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Rooting for the good guys

July 8, 2024 | Maintenance, Plants, Sustainability

Thou shalt not smash all bugs – Beneficial Insects for Your Garden

Ladybugs are but a few of several “beneficial” insects that should be welcomed in your garden.

When we first think of insects, most picture an annoying mosquito, stinging wasp, or yellow jacket. The typical gardener may frown at the sight of a bug, but homeowners who are into sustainable landscape gardening love them – the beneficial ones, that is. There are plenty of valuable insect species that eat those that may damage your garden. Here’s a look at a few you can rely on for biological pest control, leading to a productive garden that can flourish. Garden gnomes get along with pretty much all wildlife. If we follow their lead and stop spraying or squishing everything that flies or crawls, we all benefit.


Colorful and graceful, ladybugs make great pest control partners. They feed on troublesome insects such as mites, fleas, and whiteflies. However, their real specialty is consuming aphids, a highly destructive species to several plants To attract Ladybugs, you’ll need to plant some of their favorite crops, such as dill, yarrow, marigold, or cosmos.


These guys may give you the woolies but ground beetles are quite beneficial in keeping pests out of your garden. They feast on troublesome species such as cutworms, slugs, and caterpillars. One interesting point about ground beetles is that you won’t often see them during the day since they are a nocturnal species. However, they pack a powerful punch as pest control at night. If you want to attract ground beetles, consider planting: evening primrose, clover, asparagus, or rhubarb.


Don’t underestimate them because of their euphonious name. Green lacewings are soldiers when it comes to keeping other pests out of your garden. They eat aphids, whiteflies, leafhoppers, and mealybugs. The interesting thing about green lacewings is that their larvae also eat pests, (not the adults. After all, larvae must eat to grow). To attract green lacewings, consider, planting dill, coriander, and letting any dandelion remain.


Aphid midges are not to be confused with aphids themselves. Aphid midges are an aphid’s worst nightmare. They’re like the Special Forces of your natural pest control Army for insects because they specialize in eating up to 60 types of destructive aphid species. You can attract them using a simple source of water or with pollen or nectar-rich plants. Dill, peony, marigold, and milkweed also work in attracting aphid midges.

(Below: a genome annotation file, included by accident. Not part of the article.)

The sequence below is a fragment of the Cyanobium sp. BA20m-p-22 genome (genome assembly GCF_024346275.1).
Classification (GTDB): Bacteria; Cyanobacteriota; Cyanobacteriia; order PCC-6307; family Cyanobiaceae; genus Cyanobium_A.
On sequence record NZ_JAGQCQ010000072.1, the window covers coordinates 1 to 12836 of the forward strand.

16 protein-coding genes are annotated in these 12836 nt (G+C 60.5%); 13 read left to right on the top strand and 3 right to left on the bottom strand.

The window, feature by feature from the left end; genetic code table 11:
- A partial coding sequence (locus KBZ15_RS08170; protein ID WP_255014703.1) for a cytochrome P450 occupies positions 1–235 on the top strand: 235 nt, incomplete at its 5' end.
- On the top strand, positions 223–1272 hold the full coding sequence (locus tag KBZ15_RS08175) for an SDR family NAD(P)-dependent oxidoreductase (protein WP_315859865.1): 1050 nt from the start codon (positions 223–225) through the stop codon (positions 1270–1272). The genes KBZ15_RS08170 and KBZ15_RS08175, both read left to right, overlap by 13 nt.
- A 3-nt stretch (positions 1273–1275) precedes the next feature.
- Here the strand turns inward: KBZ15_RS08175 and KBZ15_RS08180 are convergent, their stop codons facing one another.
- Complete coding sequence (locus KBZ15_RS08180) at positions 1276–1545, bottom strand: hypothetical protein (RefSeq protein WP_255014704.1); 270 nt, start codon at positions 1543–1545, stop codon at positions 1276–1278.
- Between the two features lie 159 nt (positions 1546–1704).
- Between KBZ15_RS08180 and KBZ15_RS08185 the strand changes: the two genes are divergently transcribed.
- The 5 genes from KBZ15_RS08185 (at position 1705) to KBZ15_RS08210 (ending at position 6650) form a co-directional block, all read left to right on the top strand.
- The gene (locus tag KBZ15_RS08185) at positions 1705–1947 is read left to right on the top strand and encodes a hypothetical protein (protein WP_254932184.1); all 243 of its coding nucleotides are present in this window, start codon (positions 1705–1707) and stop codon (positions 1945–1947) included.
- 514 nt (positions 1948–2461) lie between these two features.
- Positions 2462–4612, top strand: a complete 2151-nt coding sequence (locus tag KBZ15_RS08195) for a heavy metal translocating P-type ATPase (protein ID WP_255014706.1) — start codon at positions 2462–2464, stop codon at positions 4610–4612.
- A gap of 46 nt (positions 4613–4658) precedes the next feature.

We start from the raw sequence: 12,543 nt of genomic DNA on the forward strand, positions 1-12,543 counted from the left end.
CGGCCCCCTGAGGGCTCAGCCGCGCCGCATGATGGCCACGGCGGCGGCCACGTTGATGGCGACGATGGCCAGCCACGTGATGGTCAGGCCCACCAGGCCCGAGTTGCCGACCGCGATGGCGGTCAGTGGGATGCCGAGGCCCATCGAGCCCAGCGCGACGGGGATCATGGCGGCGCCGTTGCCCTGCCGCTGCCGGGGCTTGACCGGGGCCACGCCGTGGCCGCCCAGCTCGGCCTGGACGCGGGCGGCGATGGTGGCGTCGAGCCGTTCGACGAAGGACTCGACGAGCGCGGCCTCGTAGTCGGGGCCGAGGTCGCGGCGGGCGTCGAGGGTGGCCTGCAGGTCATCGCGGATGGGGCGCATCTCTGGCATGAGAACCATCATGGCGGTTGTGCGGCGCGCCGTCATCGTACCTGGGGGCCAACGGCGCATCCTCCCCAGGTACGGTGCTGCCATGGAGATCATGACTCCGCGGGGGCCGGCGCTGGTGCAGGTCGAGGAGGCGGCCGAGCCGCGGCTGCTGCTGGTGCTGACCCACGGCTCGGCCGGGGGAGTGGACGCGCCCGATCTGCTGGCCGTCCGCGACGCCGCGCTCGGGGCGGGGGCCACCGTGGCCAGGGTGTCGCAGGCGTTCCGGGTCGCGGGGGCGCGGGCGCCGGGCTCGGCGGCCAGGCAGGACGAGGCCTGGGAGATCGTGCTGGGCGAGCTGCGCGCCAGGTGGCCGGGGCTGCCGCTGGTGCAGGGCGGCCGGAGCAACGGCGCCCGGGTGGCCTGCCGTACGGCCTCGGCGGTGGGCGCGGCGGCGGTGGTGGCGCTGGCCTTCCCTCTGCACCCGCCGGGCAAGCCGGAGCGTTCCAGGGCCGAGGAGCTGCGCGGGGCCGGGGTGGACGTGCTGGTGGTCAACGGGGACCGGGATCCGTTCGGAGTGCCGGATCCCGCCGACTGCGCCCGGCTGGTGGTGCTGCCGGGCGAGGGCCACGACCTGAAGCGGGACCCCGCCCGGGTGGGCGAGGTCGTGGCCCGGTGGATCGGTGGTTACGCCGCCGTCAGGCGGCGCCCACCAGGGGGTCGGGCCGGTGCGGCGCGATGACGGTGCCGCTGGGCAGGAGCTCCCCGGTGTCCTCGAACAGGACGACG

Damsel bugs can protect your garden from damage against several pests, such as caterpillars, aphids, cabbage worms, and mites. Damsel bugs do well in places where they can hide, so be sure to consider this if you want to attract them. They’re also attracted to particular plants and plant matter such as caraway seeds, fennel, and goldenrod.


We’re technically cheating here because spiders aren’t insects – they are arachnids. Nevertheless, I’ve included them because they might be the most effective natural pesticide nature has to offer. Among all the bugs listed here, spiders eat the broadest range of problematic insects ranging from roaches to grasshoppers and aphids to mosquitoes. Spiders are a marvel for their beautiful and intricate web designs and because their silk can trap any unwanted critter. They don’t need much to thrive in your garden either. My best advice is to do some research and find out exactly what harmful spiders look like so you can smash the right ones (even though even harmful spiders may also be beneficial).


As their name suggests, soldier beetles are warriors that belong in your garden because of their pest-killing instincts and powers. They feed on grasshopper eggs, aphids, and just about any soft-bodied insect. The beauty of soldier bugs is that they do not damage plants or harm people at all. You can attract soldier beetles with plant species such as marigold, goldenrod, and zinnia.


The idea of harboring wasps in your garden may sound like a recipe for fear (and painful stings). But braconid wasps are quite handy when it comes to keeping pests under control. They feed on various harmful insects, including tomato hornworms, aphids, and caterpillars. Braconid wasps can even kill some damaging varieties of caterpillars, making them effective at keeping pests out of your garden. (As the term “caterpillar” refers to so many insects, do some research to make sure you’re not eliminating any beneficial varieties.) You can attract them with different species of yarrow plants as well as parsley and lemon balm.


They probably don’t need much of an introduction, but a praying mantis is a welcome guest in your garden. They are known for eating a diverse menu of insects, including caterpillars, beetles, crickets, and gnats. Praying mantises possess serrated claws and the ability to swivel their heads 180 degrees, making them adept predators. You can attract praying mantises by growing marigolds, raspberry, fennel, and dill.

Till next time,


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